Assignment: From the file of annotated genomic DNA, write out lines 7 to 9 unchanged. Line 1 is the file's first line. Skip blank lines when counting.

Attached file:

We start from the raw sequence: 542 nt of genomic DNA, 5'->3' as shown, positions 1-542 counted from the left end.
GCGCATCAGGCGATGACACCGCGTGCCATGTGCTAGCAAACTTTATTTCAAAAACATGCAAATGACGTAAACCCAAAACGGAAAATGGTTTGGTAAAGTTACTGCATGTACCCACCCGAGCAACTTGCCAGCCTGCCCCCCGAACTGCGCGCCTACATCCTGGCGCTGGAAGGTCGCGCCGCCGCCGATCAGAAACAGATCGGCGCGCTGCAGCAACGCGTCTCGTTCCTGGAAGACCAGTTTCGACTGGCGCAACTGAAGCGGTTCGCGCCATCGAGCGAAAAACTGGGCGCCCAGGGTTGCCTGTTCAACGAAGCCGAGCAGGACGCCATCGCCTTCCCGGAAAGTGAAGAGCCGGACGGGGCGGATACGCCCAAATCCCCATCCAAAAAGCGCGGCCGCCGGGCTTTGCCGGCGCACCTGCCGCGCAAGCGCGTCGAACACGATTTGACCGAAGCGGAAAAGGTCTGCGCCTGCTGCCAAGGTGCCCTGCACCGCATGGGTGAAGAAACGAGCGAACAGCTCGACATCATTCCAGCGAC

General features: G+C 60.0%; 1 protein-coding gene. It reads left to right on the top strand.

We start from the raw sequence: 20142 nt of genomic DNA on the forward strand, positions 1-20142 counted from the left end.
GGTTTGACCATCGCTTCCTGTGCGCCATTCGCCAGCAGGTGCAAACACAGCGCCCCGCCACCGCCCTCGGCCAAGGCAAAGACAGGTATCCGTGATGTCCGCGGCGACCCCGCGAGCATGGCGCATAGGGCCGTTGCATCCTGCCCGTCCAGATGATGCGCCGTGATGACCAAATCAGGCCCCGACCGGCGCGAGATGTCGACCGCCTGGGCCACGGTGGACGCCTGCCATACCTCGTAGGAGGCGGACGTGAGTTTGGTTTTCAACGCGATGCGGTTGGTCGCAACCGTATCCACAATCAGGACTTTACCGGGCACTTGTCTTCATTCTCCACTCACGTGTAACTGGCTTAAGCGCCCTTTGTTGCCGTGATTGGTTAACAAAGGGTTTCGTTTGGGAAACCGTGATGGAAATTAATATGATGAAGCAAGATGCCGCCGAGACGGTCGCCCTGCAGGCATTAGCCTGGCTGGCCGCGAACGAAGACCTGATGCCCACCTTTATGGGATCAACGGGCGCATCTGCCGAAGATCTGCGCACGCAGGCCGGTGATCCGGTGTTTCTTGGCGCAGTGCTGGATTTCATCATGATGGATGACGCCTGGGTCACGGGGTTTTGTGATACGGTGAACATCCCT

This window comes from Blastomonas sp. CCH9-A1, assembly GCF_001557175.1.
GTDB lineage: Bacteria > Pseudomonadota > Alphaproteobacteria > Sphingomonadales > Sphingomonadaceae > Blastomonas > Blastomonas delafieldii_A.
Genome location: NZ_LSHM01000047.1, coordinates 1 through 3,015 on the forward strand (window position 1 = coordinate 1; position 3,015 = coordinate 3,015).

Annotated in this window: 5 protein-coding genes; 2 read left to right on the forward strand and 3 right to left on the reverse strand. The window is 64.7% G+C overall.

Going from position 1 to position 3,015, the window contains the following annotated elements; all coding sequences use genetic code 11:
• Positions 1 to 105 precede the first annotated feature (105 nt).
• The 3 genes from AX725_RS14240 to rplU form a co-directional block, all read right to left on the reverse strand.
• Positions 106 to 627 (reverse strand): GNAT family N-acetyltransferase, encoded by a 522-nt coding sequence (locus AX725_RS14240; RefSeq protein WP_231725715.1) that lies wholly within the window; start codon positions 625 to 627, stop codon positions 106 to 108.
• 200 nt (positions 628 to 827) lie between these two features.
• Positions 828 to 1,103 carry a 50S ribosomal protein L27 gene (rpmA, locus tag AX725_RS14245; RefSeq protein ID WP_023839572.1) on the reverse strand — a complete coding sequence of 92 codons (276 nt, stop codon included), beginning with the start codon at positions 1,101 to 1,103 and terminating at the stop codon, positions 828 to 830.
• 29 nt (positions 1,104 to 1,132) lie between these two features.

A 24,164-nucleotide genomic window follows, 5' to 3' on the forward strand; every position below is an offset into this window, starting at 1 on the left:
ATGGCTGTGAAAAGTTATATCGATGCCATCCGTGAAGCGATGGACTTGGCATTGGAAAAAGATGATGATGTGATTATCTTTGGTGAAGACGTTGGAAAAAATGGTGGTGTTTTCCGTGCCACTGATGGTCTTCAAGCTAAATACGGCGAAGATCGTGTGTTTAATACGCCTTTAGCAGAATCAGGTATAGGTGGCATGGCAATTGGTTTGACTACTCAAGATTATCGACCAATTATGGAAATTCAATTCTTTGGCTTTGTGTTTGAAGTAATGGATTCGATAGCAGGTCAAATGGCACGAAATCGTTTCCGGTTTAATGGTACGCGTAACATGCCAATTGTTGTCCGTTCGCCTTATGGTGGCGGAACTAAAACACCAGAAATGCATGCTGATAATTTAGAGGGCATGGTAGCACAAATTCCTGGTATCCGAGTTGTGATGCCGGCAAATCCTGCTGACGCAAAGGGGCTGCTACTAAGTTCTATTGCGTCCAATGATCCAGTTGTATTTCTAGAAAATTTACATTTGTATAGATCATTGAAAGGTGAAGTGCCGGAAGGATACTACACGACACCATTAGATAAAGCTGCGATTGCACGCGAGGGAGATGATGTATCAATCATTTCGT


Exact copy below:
GTDB lineage: Bacteria > Pseudomonadota > Alphaproteobacteria > Sphingomonadales > Sphingomonadaceae > Blastomonas > Blastomonas delafieldii_A.
Genome location: NZ_LSHM01000047.1, coordinates 1 through 3,015 on the forward strand (window position 1 = coordinate 1; position 3,015 = coordinate 3,015).

Annotated in this window: 5 protein-coding genes; 2 read left to right on the forward strand and 3 right to left on the reverse strand. The window is 64.7% G+C overall.